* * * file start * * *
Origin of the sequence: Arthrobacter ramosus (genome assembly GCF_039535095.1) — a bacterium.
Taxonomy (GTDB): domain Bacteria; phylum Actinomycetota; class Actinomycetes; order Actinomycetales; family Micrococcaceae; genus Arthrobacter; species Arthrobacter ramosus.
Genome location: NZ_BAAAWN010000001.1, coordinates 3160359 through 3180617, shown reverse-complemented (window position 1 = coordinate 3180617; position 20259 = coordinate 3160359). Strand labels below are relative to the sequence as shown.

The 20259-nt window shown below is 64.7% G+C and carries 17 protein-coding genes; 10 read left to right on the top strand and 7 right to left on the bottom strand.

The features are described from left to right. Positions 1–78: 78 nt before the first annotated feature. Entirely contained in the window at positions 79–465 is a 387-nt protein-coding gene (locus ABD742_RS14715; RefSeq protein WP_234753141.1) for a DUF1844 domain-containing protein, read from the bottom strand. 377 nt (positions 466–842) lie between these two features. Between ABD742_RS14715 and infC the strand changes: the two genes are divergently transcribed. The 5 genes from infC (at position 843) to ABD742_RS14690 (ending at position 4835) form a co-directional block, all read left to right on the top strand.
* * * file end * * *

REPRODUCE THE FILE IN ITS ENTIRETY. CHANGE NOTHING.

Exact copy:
Origin of the sequence: Arthrobacter ramosus (genome assembly GCF_039535095.1) — a bacterium.
Taxonomy (GTDB): domain Bacteria; phylum Actinomycetota; class Actinomycetes; order Actinomycetales; family Micrococcaceae; genus Arthrobacter; species Arthrobacter ramosus.
Genome location: NZ_BAAAWN010000001.1, coordinates 3160359 through 3180617, shown reverse-complemented (window position 1 = coordinate 3180617; position 20259 = coordinate 3160359). Strand labels below are relative to the sequence as shown.

The 20259-nt window shown below is 64.7% G+C and carries 17 protein-coding genes; 10 read left to right on the top strand and 7 right to left on the bottom strand.

The features are described from left to right. Positions 1–78: 78 nt before the first annotated feature. Entirely contained in the window at positions 79–465 is a 387-nt protein-coding gene (locus ABD742_RS14715; RefSeq protein WP_234753141.1) for a DUF1844 domain-containing protein, read from the bottom strand. 377 nt (positions 466–842) lie between these two features. Between ABD742_RS14715 and infC the strand changes: the two genes are divergently transcribed. The 5 genes from infC (at position 843) to ABD742_RS14690 (ending at position 4835) form a co-directional block, all read left to right on the top strand.